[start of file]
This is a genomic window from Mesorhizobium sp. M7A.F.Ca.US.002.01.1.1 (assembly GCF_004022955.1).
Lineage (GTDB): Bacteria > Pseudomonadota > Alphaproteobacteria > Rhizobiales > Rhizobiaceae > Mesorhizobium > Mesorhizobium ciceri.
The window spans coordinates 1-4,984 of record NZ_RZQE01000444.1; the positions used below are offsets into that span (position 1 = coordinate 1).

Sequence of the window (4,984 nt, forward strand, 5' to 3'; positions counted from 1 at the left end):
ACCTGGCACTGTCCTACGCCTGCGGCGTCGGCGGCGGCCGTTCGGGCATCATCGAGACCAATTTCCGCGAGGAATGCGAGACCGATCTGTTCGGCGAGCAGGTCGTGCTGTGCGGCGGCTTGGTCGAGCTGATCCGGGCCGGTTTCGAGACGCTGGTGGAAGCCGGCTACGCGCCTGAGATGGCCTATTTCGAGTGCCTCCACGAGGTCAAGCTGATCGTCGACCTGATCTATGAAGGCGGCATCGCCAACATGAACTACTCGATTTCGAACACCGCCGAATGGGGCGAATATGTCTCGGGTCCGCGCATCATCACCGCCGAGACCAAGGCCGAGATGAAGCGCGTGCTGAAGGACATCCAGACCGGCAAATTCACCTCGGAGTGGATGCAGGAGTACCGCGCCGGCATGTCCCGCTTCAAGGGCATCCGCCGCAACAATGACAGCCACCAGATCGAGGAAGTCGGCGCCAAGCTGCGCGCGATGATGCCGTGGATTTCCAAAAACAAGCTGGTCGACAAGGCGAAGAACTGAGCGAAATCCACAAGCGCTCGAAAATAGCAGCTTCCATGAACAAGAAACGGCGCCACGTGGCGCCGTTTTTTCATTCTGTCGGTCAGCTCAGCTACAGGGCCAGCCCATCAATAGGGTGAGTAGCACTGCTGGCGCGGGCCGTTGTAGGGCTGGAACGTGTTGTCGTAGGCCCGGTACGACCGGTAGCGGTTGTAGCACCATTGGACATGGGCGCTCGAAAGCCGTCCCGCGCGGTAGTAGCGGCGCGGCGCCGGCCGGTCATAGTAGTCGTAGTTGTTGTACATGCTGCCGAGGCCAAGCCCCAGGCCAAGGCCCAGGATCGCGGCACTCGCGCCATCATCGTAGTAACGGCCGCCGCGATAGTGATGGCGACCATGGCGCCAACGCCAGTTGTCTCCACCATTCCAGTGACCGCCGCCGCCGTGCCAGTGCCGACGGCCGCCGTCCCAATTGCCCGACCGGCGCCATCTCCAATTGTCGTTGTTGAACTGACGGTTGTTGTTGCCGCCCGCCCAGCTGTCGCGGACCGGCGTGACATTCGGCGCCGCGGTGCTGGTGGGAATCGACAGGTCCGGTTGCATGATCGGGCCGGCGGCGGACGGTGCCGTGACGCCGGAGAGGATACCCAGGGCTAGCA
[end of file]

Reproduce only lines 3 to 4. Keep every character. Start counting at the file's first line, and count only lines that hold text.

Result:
The window spans coordinates 1-4,984 of record NZ_RZQE01000444.1; the positions used below are offsets into that span (position 1 = coordinate 1).

Sequence of the window (4,984 nt, forward strand, 5' to 3'; positions counted from 1 at the left end):